Osborne’s clumsy stumble over tax credits

The chancellor's putting numbers ahead of people is an occupational hazard, but also a personal shortcoming.


George Osborne: ideology more important than humanity?

It has taken a "long time for the balloon to go up", says John Rentoul in The Independent. The Budget was three months ago, yet it wasn't until recentlythat the House of Lords "finally forced a retreat on tax credits". It remains a mystery why George Osborne ever thought it was sensible to take large sums away from the working poor. As noted in the Financial Times, the cuts hit the very "strivers" the Tories promised to shield: for example, a bank clerk with two children stood to lose £2,262.

During a debate on the subject, "freed to express their doubts", not one Tory backbencher supported the proposals in full, says Patrick Wintour in The Guardian.They instead warned that the £4.4bn cuts went too far and told Osborne that they should either not be imposed on current recipients or be delayed until the end of this parliament, when substantial changes to the national minimum wage will take effect. Yet the national living wage isn't the answer either, says Kate Andrews in The Daily Telegraph.

The Office for BudgetResponsibility reckons it will put 60,000 of the most needy out of work. A better solution that avoids job losses is tax reform that lets workers keep more of their earnings removing the lowest paid from income tax and national insurance altogether.

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Osborne didn't knock £4.4bn off the working tax credit out of "foolishness or brute evil" he simply "had nowhere else to go", says Aditya Chakrabortty in The Guardian. He has promised to save billions of pounds, but is boxed in by "iron-clad promises" protecting everything from health care to pensioners. We will see more such episodes and they will hurt the Tories' standing with voters.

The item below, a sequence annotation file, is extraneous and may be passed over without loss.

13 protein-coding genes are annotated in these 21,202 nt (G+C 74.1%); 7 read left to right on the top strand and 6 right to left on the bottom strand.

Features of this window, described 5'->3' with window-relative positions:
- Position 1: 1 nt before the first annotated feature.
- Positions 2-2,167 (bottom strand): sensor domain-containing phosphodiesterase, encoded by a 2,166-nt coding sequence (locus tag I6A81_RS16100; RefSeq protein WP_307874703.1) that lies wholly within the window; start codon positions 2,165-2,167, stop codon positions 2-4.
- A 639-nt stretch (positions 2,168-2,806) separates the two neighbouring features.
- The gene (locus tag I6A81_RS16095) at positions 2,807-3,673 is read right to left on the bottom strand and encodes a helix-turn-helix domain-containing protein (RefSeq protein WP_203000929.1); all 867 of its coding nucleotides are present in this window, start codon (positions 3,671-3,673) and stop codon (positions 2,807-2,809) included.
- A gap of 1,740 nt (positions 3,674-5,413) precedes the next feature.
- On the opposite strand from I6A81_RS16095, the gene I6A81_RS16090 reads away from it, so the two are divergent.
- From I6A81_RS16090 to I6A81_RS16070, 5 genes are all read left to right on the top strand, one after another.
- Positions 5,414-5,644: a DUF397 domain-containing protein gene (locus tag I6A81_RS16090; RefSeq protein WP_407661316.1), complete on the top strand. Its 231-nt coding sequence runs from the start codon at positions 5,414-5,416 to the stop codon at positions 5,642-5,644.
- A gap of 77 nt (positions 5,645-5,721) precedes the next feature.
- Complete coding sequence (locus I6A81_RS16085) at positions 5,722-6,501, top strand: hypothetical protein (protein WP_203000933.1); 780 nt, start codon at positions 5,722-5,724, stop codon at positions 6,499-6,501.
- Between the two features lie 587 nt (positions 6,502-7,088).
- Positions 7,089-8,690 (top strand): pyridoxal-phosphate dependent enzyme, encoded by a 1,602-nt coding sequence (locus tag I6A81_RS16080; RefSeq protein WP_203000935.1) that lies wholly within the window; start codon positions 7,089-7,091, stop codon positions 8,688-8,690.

Osborne's real mistake was to treat tax credits as an accounting problem rather than a human one, says Rachel Sylvester in The Times. Putting numbers ahead of people is "an occupational hazard" for chancellors, but for Osborne it is also a "personal shortcoming". He must not behave as if "ideology is more important to him that humanity he must remember that politics is about people".

Emily Hohler

Emily has worked as a journalist for more than thirty years and was formerly Assistant Editor of MoneyWeek, which she helped launch in 2000. Prior to this, she was Deputy Features Editor of The Times and a Commissioning Editor for The Independent on Sunday and The Daily Telegraph. She has written for most of the national newspapers including The Times, the Daily and Sunday Telegraph, The Evening Standard and The Daily Mail, She interviewed celebrities weekly for The Sunday Telegraph and wrote a regular column for The Evening Standard. As Political Editor of MoneyWeek, Emily has covered subjects from Brexit to the Gaza war.

Aside from her writing, Emily trained as Nutritional Therapist following her son's diagnosis with Type 1 diabetes in 2011 and now works as a practitioner for Nature Doc, offering one-to-one consultations and running workshops in Oxfordshire.